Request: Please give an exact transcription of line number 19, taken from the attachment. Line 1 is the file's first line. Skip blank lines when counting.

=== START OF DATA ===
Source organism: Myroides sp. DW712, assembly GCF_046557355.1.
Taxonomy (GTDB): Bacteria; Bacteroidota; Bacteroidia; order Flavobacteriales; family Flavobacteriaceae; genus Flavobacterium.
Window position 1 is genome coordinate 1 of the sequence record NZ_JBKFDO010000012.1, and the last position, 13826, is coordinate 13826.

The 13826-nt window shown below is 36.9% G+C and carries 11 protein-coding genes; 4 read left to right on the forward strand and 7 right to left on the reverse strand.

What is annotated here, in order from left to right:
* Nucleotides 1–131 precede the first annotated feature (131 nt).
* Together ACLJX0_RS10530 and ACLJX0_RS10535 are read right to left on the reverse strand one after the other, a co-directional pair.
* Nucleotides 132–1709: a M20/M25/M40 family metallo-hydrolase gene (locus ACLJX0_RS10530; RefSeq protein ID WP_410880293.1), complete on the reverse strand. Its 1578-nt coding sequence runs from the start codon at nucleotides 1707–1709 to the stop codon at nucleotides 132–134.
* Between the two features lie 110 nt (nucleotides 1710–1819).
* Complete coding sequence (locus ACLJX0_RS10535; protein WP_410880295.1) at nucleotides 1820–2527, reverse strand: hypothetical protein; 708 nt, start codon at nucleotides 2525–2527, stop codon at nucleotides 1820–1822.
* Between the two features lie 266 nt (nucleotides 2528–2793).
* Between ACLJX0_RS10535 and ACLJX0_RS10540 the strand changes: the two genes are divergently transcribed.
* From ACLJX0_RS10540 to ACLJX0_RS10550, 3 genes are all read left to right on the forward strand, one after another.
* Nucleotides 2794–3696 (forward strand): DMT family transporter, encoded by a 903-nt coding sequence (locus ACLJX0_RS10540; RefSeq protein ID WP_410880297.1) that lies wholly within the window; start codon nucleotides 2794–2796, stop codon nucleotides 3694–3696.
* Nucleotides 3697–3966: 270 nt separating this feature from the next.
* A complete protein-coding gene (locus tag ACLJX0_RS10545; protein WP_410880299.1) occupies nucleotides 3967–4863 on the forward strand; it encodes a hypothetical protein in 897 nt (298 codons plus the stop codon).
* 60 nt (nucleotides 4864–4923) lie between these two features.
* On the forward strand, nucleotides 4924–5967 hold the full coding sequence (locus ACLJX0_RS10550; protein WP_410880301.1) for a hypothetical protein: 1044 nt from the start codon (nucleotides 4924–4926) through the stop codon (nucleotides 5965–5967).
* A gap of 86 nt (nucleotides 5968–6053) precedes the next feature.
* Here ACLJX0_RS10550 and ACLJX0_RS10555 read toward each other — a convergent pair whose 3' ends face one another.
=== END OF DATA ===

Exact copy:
* A gap of 86 nt (nucleotides 5968–6053) precedes the next feature.